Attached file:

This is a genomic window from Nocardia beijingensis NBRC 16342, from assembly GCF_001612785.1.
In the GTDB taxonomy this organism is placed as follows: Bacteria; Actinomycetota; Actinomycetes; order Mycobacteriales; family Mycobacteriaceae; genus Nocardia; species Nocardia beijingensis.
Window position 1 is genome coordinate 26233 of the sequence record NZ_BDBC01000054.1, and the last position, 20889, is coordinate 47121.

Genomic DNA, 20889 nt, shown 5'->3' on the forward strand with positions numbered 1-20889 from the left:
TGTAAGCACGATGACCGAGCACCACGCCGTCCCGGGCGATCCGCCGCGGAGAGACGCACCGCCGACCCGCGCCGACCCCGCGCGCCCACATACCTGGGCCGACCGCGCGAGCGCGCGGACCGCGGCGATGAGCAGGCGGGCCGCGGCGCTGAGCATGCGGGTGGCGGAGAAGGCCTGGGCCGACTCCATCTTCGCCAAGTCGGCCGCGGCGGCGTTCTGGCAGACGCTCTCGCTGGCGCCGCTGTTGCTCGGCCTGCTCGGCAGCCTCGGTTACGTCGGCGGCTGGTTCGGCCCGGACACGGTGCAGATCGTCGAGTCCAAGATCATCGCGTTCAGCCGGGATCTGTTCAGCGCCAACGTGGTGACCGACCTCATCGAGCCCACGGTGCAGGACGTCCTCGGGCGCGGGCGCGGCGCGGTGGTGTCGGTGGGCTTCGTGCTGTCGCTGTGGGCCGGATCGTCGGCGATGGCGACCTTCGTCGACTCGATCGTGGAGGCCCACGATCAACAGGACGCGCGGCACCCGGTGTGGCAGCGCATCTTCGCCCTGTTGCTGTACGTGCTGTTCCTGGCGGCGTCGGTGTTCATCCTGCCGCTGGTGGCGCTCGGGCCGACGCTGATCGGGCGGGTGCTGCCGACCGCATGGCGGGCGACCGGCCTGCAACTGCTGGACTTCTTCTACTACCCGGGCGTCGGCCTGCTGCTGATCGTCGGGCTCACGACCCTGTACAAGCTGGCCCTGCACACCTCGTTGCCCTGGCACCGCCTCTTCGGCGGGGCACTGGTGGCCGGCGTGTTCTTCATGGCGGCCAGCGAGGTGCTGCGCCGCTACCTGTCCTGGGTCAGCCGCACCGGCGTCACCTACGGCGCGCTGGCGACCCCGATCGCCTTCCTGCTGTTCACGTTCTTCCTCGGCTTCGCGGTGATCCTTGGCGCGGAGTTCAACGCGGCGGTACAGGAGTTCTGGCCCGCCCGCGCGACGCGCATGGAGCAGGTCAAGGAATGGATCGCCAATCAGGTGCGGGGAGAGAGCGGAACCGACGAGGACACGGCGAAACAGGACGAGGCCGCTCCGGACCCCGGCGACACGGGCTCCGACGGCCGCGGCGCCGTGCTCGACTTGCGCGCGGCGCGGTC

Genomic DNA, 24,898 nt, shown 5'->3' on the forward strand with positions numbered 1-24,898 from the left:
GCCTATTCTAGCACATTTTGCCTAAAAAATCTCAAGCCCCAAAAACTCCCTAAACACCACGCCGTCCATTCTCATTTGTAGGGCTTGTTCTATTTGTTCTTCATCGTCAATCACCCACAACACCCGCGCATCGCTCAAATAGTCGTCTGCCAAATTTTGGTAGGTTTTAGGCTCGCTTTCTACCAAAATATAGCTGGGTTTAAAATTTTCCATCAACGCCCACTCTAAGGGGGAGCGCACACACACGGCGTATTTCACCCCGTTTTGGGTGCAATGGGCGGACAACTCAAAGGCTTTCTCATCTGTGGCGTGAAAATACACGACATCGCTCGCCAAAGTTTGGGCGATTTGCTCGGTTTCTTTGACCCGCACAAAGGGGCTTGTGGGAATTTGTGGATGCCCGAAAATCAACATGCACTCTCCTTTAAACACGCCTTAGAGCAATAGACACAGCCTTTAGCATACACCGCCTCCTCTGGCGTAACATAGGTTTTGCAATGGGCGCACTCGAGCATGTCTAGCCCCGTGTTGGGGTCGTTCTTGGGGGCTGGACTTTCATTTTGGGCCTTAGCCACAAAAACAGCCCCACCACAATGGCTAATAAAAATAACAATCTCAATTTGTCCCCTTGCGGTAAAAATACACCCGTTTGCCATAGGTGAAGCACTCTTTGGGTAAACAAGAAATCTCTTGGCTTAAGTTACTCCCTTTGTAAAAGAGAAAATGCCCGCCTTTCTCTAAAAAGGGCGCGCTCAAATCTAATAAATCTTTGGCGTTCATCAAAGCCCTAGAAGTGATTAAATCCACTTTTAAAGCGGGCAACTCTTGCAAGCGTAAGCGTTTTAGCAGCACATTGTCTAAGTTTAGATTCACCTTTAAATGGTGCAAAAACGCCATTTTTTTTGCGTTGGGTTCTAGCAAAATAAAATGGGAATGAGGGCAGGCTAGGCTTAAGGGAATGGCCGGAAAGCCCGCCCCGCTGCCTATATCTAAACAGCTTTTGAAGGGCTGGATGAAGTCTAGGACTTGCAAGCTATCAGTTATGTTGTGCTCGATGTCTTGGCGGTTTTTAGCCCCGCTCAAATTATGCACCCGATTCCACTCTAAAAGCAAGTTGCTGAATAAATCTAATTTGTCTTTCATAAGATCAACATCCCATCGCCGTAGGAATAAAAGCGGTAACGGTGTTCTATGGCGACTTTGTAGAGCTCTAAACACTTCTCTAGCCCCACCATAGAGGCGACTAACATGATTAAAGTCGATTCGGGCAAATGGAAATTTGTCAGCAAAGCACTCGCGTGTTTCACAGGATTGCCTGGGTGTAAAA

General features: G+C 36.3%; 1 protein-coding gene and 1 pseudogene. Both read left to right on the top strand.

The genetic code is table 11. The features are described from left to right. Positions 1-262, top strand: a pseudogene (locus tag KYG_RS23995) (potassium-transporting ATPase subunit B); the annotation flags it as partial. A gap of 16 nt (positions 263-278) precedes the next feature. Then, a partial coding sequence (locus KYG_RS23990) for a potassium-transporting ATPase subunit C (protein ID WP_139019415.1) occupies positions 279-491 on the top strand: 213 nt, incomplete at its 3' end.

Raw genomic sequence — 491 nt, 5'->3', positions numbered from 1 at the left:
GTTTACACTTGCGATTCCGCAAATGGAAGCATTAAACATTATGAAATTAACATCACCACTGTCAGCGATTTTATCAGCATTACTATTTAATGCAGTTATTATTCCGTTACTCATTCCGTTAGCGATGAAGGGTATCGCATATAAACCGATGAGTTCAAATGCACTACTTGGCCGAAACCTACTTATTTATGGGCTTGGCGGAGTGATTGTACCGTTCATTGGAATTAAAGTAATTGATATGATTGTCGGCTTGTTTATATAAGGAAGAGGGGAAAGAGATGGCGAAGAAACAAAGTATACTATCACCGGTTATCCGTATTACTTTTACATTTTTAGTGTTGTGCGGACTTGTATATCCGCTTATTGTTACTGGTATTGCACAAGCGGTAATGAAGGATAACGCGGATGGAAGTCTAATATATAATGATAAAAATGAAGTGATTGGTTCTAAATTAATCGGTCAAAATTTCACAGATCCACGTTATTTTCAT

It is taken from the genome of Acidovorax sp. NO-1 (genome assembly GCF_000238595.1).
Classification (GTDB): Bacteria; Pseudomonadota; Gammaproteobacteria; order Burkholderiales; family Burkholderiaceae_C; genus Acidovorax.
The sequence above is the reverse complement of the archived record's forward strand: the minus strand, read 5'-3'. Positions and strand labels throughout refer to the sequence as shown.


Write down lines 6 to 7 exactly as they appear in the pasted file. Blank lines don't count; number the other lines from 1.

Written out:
Genomic DNA, 24,898 nt, shown 5'->3' on the forward strand with positions numbered 1-24,898 from the left:
GCCTATTCTAGCACATTTTGCCTAAAAAATCTCAAGCCCCAAAAACTCCCTAAACACCACGCCGTCCATTCTCATTTGTAGGGCTTGTTCTATTTGTTCTTCATCGTCAATCACCCACAACACCCGCGCATCGCTCAAATAGTCGTCTGCCAAATTTTGGTAGGTTTTAGGCTCGCTTTCTACCAAAATATAGCTGGGTTTAAAATTTTCCATCAACGCCCACTCTAAGGGGGAGCGCACACACACGGCGTATTTCACCCCGTTTTGGGTGCAATGGGCGGACAACTCAAAGGCTTTCTCATCTGTGGCGTGAAAATACACGACATCGCTCGCCAAAGTTTGGGCGATTTGCTCGGTTTCTTTGACCCGCACAAAGGGGCTTGTGGGAATTTGTGGATGCCCGAAAATCAACATGCACTCTCCTTTAAACACGCCTTAGAGCAATAGACACAGCCTTTAGCATACACCGCCTCCTCTGGCGTAACATAGGTTTTGCAATGGGCGCACTCGAGCATGTCTAGCCCCGTGTTGGGGTCGTTCTTGGGGGCTGGACTTTCATTTTGGGCCTTAGCCACAAAAACAGCCCCACCACAATGGCTAATAAAAATAACAATCTCAATTTGTCCCCTTGCGGTAAAAATACACCCGTTTGCCATAGGTGAAGCACTCTTTGGGTAAACAAGAAATCTCTTGGCTTAAGTTACTCCCTTTGTAAAAGAGAAAATGCCCGCCTTTCTCTAAAAAGGGCGCGCTCAAATCTAATAAATCTTTGGCGTTCATCAAAGCCCTAGAAGTGATTAAATCCACTTTTAAAGCGGGCAACTCTTGCAAGCGTAAGCGTTTTAGCAGCACATTGTCTAAGTTTAGATTCACCTTTAAATGGTGCAAAAACGCCATTTTTTTTGCGTTGGGTTCTAGCAAAATAAAATGGGAATGAGGGCAGGCTAGGCTTAAGGGAATGGCCGGAAAGCCCGCCCCGCTGCCTATATCTAAACAGCTTTTGAAGGGCTGGATGAAGTCTAGGACTTGCAAGCTATCAGTTATGTTGTGCTCGATGTCTTGGCGGTTTTTAGCCCCGCTCAAATTATGCACCCGATTCCACTCTAAAAGCAAGTTGCTGAATAAATCTAATTTGTCTTTCATAAGATCAACATCCCATCGCCGTAGGAATAAAAGCGGTAACGGTGTTCTATGGCGACTTTGTAGAGCTCTAAACACTTCTCTAGCCCCACCATAGAGGCGACTAACATGATTAAAGTCGATTCGGGCAAATGGAAATTTGTCAGCAAAGCACTCGCGTGTTTCACAGGATTGCCTGGGTGTAAAA